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OK, so the question is rather broad but I'm talking specifically about an article I saw on my FB feed. I chased it down to the original article here about using a compact camera and a Helios macro lens (58mm f2.0, reversed) to achieve photos of snow flakes.

To be honest, I think it's a hoax. I don't believe these shots were done with the setup described. Not only that, but he goes on to describe layering RAW images with a camera that doesn't even shoot RAW!

I know there is such thing as reverse macro photography but on this scale? They seem too perfect. Is there anything you can pick up from the images alone that can prove or disprove this setup?

For me;

1. He states "This holds lens at needed focusing distance from the glass with snowflakes (2,5-3 centimeters)" When the height of the upside down stool is much higher than that (about 30-40cm)

2. Where is the snow flake? On the glass or on the inside (bottom) of the stool?

3. {He talks about shooting RAW from a camera that doesn't support it.} With a firmware hack, it can (although I searched for "CHDK" in both articles and couldn't find anything.)

4. There are hairs near/around the snow flake (like carpet?) but there is none in the set up. Only wood and glass. "using dark woolen fabrics as background." but can not be seen.

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3  
On #3, note that the Canon A650 he says he uses does support raw with chdk. –  mattdm Nov 21 '13 at 3:05
    
The land is covered in snow almost half-the year here and I've never seen snow like that! Pretty amazing. –  Itai Nov 21 '13 at 3:16
    
@mattdm Yeah, I later googled (before I wrote the question, though) and came across that it can with CHDK but couldn't confirm anything. I search "CHDK" on both articles and Chrome yielded no results. Where does he say that, exactly? –  BBking Nov 21 '13 at 3:22
2  
Sorry, that wasn't clear. He says he uses the Canon A650, but not specifically that he uses CHDK. (Although it wouldn't be at all surprising, and solves the mystery.) –  mattdm Nov 21 '13 at 3:44
6  
Since it is on the internet and I can't figure out how to do it myself in 10 seconds, it must be fake, right? –  Michael Clark Nov 21 '13 at 8:58

2 Answers 2

up vote 9 down vote accepted

I'm not quite sure why you're so skeptical; it's well-explained and the explanation seems plausible. To respond to your particular points, having read the page:

  1. The setup with the stool and glass is used for the photos where the snowflakes are on the glass and backlit. They are on the glass, 2.5-3cm away from the lens. The rings on the front of the lens (well, the back of the reversed lens, but at the front of the whole assembly) actually touch the glass. (So says the article.)

  2. Right, this is answered by the above. Snowflakes are on the glass.

  3. Since he says he is using a Canon A650, and since he is shooting in RAW, there's no reason to suspect that he's not using CHDK. In fact, his photos on Flickr are tagged CHDK.

  4. At the very top of the post, he starts out by saying that sometimes he shoots the snowflakes with a glass background and sometimes with a dark woolen one. It's pretty clear which ones are which.

As for seeming "too perfect", note that he puts a huge amount of post-processing work into these. Another blog post from the photographer on techniques used is titled "About averaging identical shots... or how to spend several hours to make from this picture" [emphasis added]. And for all of that, impressive as they are, these are still relatively low-resolution final images.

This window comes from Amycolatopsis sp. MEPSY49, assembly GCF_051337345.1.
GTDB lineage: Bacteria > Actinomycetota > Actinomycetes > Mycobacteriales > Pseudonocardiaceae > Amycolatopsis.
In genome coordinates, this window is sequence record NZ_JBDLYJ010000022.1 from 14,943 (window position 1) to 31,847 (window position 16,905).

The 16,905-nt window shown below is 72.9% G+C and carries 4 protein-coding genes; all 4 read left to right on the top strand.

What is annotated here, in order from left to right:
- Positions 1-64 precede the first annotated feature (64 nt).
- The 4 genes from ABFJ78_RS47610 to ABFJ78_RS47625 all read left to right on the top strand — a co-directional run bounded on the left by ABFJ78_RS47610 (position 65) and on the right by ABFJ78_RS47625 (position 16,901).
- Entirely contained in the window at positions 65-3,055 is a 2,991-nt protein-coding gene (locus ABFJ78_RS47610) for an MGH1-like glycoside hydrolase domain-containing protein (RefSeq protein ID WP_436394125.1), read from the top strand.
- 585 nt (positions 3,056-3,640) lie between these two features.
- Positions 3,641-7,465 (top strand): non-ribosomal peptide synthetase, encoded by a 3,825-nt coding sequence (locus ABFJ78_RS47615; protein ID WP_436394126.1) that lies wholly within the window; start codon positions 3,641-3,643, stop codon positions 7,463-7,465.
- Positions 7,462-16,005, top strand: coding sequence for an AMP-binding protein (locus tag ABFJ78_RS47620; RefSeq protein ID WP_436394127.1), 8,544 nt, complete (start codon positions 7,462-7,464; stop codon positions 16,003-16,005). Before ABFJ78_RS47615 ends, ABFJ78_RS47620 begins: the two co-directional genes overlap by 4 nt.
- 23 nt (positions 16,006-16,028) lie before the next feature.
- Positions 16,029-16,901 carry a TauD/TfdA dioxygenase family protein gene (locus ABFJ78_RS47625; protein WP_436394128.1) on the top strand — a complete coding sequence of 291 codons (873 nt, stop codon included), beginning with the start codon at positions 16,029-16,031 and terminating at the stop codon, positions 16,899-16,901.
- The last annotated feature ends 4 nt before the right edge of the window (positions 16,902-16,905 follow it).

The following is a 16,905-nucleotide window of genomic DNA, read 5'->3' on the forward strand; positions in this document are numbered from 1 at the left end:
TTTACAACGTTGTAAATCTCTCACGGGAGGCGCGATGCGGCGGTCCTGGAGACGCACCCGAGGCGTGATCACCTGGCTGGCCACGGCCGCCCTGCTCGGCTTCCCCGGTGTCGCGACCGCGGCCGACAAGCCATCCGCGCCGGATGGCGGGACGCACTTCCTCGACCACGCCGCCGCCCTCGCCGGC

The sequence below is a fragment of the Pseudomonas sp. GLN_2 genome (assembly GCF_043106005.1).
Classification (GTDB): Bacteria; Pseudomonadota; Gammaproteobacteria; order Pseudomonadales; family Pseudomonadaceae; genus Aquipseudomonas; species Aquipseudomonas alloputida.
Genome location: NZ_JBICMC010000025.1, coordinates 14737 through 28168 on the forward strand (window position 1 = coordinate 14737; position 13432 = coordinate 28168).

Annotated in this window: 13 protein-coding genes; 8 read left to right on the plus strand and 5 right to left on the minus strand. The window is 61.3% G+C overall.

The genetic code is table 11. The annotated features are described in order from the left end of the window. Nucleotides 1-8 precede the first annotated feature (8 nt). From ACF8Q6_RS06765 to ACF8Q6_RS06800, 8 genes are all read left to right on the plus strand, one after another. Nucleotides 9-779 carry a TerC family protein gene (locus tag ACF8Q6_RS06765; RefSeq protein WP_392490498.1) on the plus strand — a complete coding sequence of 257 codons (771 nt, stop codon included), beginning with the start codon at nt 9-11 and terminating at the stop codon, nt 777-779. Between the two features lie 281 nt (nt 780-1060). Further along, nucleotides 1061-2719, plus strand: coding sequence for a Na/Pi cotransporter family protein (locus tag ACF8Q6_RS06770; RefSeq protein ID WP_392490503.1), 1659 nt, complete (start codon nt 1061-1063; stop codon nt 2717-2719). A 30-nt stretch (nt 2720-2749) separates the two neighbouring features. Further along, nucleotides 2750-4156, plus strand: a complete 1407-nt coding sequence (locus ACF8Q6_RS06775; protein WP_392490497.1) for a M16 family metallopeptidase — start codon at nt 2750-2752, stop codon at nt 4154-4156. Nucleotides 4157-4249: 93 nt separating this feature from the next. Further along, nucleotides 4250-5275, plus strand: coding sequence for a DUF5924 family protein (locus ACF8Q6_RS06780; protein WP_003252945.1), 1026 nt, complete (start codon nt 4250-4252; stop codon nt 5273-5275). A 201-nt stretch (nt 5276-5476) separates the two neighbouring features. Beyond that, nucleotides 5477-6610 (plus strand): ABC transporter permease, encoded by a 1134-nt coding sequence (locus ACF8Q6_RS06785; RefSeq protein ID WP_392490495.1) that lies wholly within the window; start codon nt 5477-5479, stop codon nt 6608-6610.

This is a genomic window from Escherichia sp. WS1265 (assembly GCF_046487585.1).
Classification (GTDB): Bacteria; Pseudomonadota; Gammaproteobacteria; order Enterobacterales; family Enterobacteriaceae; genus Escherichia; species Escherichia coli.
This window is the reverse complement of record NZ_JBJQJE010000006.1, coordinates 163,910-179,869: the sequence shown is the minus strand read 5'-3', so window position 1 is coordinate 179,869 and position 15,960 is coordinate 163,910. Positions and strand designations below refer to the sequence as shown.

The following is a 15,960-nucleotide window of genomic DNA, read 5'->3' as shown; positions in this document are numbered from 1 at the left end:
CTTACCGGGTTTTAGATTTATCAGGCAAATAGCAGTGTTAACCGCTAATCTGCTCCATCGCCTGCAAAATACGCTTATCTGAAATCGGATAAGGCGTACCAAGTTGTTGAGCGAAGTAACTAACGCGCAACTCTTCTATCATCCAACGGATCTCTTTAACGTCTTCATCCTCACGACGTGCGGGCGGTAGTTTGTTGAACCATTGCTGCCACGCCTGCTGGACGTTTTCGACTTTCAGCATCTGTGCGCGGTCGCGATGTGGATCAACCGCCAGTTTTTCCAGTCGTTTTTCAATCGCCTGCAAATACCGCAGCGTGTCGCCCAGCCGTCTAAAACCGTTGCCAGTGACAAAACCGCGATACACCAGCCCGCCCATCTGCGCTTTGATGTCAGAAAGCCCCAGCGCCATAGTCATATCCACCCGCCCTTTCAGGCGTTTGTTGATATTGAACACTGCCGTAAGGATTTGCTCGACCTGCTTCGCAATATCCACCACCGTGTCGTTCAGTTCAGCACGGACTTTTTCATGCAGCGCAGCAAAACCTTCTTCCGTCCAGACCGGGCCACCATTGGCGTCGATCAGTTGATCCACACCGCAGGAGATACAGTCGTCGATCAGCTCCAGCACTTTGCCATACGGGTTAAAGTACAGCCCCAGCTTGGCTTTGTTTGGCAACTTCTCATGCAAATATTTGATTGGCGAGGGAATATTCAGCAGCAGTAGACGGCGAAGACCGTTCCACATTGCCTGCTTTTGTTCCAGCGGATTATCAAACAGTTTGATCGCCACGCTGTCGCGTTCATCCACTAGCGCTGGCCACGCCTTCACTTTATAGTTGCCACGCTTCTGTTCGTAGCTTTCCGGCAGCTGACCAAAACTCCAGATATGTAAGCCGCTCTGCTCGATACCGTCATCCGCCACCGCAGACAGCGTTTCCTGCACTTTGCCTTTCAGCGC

I mean, I'm sure it could be faked, but it all seems straightforward to me.

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It's a fact that using two lenses with one reversed works. Here are a few quick examples that I shot by combining two lenses:

50mm with 50mm reversed: 50mm with 50mm reversed

50mm with 28mm reversed: 50mm with 28mm reversed

105mm with 28mm reversed: enter image description here

These were quick, dirty, and hand held -- I held the camera with one hand and held the reversed lens against the camera lens, focusing simply by moving very slightly toward or away from the subject. There are a number of ways that my shots could be improved, but I think these images are good enough show that decent macro images are possible using the technique shown in the article.

For what it's worth, I took these with a Canon 6D, EF 50mm f/1.4, EF 24-105mm f/4, and old Olympus 50mm and 28mm lenses.

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What about with a compact camera? –  BBking Nov 21 '13 at 7:57
1  
It makes no difference, except the FoV is much narrower since the sensor is much smaller. Any lens is a lens, regardless of what type of camera it is attached to. Almost all modern photographic lenses are complex lens systems consisting of multiple elements comprising multiple groups. Placing one complex lens in front of the other just combines the properties of each separate compound lens system into a third compound lens system. The optics are the same, regardless of how they are attached to a camera. –  Michael Clark Nov 21 '13 at 9:03
    
Actually the FoV is larger not narrower, because of the reduced sensor.. so actually, with a compact it's easier to get in focus macro shots. –  Marco Mp Nov 21 '13 at 14:06
3  
@MarcoMp Don't confuse field of view (FoV) with depth of field (DoF). The FoV is indeed narrower because the sensor only sees the middle portion of the image. I'm not sure whether the depth of field is really affected -- the optics are the same, so I'd think the depth of field should be the same also. Changing the sensor doesn't change the space in which the lenses create a sharp image. –  Caleb Nov 21 '13 at 15:19
    
Sorry, I read one instead of the other. –  Marco Mp Nov 21 '13 at 18:14

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